Management Solutions & Professional Consultants Ltd V Bennett (Electrical) Services Ltd

The effect of the oral instructions which varied or increased the scope of the sub-sub-contract works was not to remove the sub-sub-contract from the scope of section 107 of the Construction Act
 
MANAGEMENT SOLUTIONS & PROFESSIONAL CONSULTANTS LTD V BENNETT (ELECTRICAL) SERVICES LTD

Technology and Construction Court
His Honour Judge Anthony Thornton QC
10 July 2006
 
 
The relevant term in the sub-sub-contract provided that no variation to the work was to be carried out without the sub-contractor issuing a written instruction to carry out that variation. Oral instructions that varied or increased the scope of the sub-sub-contract works were issued. Disputes arose that the sub-contractor referred to adjudication. The adjudicator awarded the sub-contractor a specified sum. The sub-sub-contractor opposed the enforcement of the decision and contended that the effect of the oral instructions which varied or increased the scope of the sub-sub-contract works was to remove the sub-sub-contract from the scope of section 107 of the Construction Act by reason of the words "made in writing" or "evidenced in writing" in section 107 not extending to variations ordered orally under the contractual term.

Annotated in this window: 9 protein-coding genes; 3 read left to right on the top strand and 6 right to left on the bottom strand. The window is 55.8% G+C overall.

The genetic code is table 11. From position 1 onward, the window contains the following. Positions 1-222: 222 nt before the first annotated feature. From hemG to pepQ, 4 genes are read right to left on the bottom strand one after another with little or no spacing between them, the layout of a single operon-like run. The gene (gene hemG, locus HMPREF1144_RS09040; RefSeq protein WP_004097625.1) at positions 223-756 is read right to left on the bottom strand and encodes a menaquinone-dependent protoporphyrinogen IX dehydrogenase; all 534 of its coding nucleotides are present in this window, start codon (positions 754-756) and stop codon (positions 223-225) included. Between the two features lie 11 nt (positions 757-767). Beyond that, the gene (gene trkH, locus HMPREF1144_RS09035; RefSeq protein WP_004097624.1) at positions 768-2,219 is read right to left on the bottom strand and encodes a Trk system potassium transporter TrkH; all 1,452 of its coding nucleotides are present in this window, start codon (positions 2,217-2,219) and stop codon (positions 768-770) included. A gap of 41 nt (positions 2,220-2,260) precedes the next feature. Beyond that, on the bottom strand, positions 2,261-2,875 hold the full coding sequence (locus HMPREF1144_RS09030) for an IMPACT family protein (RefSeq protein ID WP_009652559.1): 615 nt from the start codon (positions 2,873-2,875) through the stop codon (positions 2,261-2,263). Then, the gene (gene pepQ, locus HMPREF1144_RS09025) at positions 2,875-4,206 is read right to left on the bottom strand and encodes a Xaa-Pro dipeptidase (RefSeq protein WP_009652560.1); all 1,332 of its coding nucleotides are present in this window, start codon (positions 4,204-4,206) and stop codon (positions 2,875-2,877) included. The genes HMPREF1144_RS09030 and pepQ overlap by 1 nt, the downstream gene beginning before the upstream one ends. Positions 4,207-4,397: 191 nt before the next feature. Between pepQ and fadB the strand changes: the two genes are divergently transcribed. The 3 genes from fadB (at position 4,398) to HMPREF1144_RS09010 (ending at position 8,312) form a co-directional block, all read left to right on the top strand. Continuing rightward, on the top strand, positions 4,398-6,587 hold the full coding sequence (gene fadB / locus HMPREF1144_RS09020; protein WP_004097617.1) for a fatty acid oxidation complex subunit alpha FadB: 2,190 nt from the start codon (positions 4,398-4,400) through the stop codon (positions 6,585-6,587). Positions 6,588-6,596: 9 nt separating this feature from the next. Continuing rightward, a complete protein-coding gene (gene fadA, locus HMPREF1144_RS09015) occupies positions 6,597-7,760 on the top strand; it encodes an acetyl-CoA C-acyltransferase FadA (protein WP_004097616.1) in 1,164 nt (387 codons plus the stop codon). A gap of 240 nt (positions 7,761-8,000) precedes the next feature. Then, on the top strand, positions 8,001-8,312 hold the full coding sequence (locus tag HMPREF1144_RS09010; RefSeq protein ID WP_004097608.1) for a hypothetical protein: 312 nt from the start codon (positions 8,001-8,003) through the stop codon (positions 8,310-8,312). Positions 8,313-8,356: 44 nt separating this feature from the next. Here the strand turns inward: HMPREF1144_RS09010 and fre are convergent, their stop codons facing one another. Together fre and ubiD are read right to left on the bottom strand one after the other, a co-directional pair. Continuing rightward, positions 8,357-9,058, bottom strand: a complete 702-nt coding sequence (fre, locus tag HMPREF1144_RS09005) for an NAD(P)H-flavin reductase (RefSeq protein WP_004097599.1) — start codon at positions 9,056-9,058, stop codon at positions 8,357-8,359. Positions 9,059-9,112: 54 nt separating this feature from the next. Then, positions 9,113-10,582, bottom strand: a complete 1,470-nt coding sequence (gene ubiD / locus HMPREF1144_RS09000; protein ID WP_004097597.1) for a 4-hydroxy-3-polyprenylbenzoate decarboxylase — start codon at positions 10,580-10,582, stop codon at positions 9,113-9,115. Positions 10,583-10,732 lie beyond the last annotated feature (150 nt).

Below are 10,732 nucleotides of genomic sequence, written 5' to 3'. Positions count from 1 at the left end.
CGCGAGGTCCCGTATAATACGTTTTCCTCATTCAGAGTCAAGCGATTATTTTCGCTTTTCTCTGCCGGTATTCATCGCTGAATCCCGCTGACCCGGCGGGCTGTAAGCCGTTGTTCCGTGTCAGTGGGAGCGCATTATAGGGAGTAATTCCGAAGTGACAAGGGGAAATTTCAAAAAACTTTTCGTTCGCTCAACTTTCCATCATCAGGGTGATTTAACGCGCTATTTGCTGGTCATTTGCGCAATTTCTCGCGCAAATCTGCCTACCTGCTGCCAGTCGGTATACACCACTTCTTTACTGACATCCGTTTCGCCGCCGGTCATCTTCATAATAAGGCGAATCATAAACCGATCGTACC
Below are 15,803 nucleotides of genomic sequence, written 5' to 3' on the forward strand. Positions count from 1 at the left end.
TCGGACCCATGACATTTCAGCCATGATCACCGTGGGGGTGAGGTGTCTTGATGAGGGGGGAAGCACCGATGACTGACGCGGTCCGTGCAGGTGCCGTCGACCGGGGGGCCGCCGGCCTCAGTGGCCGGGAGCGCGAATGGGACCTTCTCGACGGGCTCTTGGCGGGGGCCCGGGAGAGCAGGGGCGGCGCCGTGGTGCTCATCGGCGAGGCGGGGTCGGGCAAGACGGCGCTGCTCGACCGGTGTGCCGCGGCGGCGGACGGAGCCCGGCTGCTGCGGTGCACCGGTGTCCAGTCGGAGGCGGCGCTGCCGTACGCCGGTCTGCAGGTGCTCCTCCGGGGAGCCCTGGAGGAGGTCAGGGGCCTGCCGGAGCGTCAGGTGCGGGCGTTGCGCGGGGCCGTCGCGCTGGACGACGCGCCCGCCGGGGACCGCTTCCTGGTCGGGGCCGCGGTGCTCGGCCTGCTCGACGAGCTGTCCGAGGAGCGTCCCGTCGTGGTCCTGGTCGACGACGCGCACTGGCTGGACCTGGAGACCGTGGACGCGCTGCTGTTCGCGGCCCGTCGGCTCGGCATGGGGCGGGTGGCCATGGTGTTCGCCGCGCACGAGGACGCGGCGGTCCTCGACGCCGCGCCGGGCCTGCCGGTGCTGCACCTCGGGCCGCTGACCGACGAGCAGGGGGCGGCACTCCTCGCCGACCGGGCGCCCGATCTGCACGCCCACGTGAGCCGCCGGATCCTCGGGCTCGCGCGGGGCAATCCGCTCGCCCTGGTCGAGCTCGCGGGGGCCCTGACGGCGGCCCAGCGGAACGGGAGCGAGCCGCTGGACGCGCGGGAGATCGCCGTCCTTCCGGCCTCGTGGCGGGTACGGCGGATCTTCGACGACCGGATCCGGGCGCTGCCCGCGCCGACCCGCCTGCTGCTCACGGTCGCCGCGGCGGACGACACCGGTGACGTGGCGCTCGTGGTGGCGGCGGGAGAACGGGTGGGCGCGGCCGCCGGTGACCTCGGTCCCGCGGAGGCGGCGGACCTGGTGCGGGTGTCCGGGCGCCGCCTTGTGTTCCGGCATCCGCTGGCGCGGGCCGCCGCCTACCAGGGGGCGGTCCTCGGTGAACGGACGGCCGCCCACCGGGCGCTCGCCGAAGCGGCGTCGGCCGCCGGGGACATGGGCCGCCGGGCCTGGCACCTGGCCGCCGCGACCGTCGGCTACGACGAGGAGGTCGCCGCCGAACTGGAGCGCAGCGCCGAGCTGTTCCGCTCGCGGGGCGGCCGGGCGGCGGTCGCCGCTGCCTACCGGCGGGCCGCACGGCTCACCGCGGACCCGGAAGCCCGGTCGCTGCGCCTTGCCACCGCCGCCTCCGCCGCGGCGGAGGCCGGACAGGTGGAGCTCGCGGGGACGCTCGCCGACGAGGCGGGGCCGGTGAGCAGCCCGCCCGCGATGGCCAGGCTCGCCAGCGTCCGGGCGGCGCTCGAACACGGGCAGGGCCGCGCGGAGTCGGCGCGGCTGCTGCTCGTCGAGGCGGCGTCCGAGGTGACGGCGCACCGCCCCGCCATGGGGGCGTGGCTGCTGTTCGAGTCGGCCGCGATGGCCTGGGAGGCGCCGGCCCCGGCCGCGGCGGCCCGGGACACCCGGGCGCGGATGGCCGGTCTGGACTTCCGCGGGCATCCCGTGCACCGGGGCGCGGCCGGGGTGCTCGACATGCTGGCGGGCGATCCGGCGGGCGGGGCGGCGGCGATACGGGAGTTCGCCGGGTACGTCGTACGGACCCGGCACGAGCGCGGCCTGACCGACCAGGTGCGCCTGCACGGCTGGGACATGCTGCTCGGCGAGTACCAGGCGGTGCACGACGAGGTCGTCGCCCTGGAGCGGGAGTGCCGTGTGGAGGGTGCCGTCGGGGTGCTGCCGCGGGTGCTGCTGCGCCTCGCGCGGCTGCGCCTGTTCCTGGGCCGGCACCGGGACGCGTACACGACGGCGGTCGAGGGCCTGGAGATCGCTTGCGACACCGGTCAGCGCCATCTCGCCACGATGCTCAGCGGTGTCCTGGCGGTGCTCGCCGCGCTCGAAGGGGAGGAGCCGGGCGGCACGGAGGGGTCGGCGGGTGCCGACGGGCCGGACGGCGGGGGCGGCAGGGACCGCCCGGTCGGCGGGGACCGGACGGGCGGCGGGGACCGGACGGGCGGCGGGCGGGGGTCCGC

Judge Thornton disagreed with this contention and enforced the decision. If the sub-contractor's contention were correct, whilst the sub-sub-contract was originally a contract in writing subject to the adjudication provisions of the Construction Act, once the first variation was instructed orally, the sub-sub-contract changed its nature to become one which was neither in writing nor subject to those adjudication provisions. This proposition did not make business sense or give full effect to the nature and purpose of the statutory adjudication scheme. Instead the true analysis of the position was that (1) the entirety of the sub-sub-contract was in writing and took effect once the sub-contractor's written acceptance was sent to the sub-sub-contractor (2) the sub-sub-contract allowed the scope of the work to be changed within the limits provided for by the written contractual provisions (3) the sub-sub-contract works could be varied within those limits (4) such variations did not vary the contract and instead they were merely instructions issued under the contract and with the authority of the contractual provisions that related to the carrying out of the contract (5) the disputed variations were therefore undertaken under the terms of the original sub-sub-contract and were within its scope and (6) even if the variations were oral and not evidenced in writing, the contractual requirement that the variations should be evidenced in writing was waived by both parties if it could be established that the instructions were issued by or on behalf of the sub-contractor.
Download